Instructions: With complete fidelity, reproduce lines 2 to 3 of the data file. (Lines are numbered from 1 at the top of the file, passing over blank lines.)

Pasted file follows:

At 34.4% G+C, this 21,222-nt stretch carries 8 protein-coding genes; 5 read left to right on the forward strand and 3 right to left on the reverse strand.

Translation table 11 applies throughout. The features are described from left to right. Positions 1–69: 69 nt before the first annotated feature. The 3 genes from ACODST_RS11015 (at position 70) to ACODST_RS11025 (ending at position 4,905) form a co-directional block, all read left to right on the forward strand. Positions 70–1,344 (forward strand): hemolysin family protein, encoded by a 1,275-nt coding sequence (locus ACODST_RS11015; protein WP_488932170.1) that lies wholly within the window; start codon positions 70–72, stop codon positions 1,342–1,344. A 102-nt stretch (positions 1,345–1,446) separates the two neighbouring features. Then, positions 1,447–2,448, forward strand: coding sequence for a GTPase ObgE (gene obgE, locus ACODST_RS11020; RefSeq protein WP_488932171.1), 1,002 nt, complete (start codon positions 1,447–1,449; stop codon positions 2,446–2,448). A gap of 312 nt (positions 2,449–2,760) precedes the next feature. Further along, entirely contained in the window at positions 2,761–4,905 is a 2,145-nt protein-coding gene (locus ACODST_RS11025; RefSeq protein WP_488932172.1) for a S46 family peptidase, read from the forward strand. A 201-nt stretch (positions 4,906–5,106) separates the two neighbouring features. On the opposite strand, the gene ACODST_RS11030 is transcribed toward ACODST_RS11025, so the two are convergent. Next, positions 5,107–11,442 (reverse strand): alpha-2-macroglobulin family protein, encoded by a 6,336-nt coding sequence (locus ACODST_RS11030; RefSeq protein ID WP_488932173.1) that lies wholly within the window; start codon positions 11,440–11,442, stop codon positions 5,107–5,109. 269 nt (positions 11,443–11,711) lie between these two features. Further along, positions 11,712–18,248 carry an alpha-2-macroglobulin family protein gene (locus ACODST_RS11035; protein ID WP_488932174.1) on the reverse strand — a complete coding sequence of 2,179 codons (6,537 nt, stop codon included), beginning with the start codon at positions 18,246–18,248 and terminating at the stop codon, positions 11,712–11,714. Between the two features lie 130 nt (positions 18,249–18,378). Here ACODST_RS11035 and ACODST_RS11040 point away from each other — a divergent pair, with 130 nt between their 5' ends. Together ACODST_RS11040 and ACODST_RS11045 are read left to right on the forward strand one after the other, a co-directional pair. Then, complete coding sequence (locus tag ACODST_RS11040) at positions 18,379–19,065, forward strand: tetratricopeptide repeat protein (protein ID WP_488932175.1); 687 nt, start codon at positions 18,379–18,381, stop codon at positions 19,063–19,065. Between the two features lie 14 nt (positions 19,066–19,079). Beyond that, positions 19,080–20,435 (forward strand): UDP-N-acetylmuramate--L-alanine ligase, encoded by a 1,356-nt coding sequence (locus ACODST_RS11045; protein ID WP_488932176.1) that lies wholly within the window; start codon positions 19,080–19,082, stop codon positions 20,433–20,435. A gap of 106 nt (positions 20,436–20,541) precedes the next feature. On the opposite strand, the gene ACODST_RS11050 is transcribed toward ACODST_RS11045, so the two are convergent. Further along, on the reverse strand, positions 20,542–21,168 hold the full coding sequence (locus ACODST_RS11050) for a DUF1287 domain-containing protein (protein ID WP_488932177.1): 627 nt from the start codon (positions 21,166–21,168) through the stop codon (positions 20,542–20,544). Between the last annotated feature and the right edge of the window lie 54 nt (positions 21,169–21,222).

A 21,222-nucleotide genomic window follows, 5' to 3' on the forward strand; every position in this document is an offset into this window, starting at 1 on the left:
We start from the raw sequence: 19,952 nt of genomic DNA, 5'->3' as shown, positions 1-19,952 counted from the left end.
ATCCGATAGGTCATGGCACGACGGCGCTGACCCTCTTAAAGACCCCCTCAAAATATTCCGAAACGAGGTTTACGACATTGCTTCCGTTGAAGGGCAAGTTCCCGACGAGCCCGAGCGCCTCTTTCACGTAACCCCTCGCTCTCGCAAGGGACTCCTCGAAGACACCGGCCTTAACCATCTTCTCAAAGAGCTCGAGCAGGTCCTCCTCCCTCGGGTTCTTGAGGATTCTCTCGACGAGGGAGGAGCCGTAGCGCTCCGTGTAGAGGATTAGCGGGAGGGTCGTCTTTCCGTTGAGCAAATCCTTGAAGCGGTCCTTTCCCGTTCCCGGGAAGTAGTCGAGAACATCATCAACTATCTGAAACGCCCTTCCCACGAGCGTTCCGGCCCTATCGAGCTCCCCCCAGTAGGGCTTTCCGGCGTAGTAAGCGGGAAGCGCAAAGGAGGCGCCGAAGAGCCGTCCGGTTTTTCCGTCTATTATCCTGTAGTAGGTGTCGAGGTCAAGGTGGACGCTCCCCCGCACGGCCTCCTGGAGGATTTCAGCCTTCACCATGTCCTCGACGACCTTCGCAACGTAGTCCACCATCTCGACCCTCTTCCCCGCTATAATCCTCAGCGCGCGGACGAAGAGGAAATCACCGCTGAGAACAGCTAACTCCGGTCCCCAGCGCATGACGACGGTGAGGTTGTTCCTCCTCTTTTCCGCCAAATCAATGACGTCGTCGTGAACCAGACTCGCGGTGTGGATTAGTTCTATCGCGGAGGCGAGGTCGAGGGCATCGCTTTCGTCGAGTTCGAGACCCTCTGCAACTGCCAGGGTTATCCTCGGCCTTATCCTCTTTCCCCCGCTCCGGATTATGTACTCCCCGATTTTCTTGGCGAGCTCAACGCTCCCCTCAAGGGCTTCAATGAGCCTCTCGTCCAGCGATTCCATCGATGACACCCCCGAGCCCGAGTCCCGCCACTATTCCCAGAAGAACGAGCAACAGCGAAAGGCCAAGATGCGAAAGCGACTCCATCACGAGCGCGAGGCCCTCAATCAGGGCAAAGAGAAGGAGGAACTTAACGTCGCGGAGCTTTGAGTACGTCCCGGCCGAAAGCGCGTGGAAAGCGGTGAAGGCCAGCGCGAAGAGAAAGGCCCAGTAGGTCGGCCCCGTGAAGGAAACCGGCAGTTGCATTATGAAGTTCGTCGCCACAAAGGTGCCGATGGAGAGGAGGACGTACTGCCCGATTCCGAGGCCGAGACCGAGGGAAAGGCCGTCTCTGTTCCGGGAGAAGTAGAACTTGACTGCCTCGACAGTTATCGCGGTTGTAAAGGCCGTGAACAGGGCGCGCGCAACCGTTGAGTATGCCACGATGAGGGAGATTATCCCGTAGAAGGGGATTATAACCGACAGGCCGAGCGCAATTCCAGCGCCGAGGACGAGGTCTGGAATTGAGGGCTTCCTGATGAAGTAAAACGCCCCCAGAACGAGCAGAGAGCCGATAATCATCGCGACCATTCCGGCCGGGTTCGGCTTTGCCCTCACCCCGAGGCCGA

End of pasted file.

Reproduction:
Translation table 11 applies throughout. The features are described from left to right. Positions 1–69: 69 nt before the first annotated feature. The 3 genes from ACODST_RS11015 (at position 70) to ACODST_RS11025 (ending at position 4,905) form a co-directional block, all read left to right on the forward strand. Positions 70–1,344 (forward strand): hemolysin family protein, encoded by a 1,275-nt coding sequence (locus ACODST_RS11015; protein WP_488932170.1) that lies wholly within the window; start codon positions 70–72, stop codon positions 1,342–1,344. A 102-nt stretch (positions 1,345–1,446) separates the two neighbouring features. Then, positions 1,447–2,448, forward strand: coding sequence for a GTPase ObgE (gene obgE, locus ACODST_RS11020; RefSeq protein WP_488932171.1), 1,002 nt, complete (start codon positions 1,447–1,449; stop codon positions 2,446–2,448). A gap of 312 nt (positions 2,449–2,760) precedes the next feature. Further along, entirely contained in the window at positions 2,761–4,905 is a 2,145-nt protein-coding gene (locus ACODST_RS11025; RefSeq protein WP_488932172.1) for a S46 family peptidase, read from the forward strand. A 201-nt stretch (positions 4,906–5,106) separates the two neighbouring features. On the opposite strand, the gene ACODST_RS11030 is transcribed toward ACODST_RS11025, so the two are convergent. Next, positions 5,107–11,442 (reverse strand): alpha-2-macroglobulin family protein, encoded by a 6,336-nt coding sequence (locus ACODST_RS11030; RefSeq protein ID WP_488932173.1) that lies wholly within the window; start codon positions 11,440–11,442, stop codon positions 5,107–5,109. 269 nt (positions 11,443–11,711) lie between these two features. Further along, positions 11,712–18,248 carry an alpha-2-macroglobulin family protein gene (locus ACODST_RS11035; protein ID WP_488932174.1) on the reverse strand — a complete coding sequence of 2,179 codons (6,537 nt, stop codon included), beginning with the start codon at positions 18,246–18,248 and terminating at the stop codon, positions 11,712–11,714. Between the two features lie 130 nt (positions 18,249–18,378). Here ACODST_RS11035 and ACODST_RS11040 point away from each other — a divergent pair, with 130 nt between their 5' ends. Together ACODST_RS11040 and ACODST_RS11045 are read left to right on the forward strand one after the other, a co-directional pair. Then, complete coding sequence (locus tag ACODST_RS11040) at positions 18,379–19,065, forward strand: tetratricopeptide repeat protein (protein ID WP_488932175.1); 687 nt, start codon at positions 18,379–18,381, stop codon at positions 19,063–19,065. Between the two features lie 14 nt (positions 19,066–19,079). Beyond that, positions 19,080–20,435 (forward strand): UDP-N-acetylmuramate--L-alanine ligase, encoded by a 1,356-nt coding sequence (locus ACODST_RS11045; protein ID WP_488932176.1) that lies wholly within the window; start codon positions 19,080–19,082, stop codon positions 20,433–20,435. A gap of 106 nt (positions 20,436–20,541) precedes the next feature. On the opposite strand, the gene ACODST_RS11050 is transcribed toward ACODST_RS11045, so the two are convergent. Further along, on the reverse strand, positions 20,542–21,168 hold the full coding sequence (locus ACODST_RS11050) for a DUF1287 domain-containing protein (protein ID WP_488932177.1): 627 nt from the start codon (positions 21,166–21,168) through the stop codon (positions 20,542–20,544). Between the last annotated feature and the right edge of the window lie 54 nt (positions 21,169–21,222).

A 21,222-nucleotide genomic window follows, 5' to 3' on the forward strand; every position in this document is an offset into this window, starting at 1 on the left: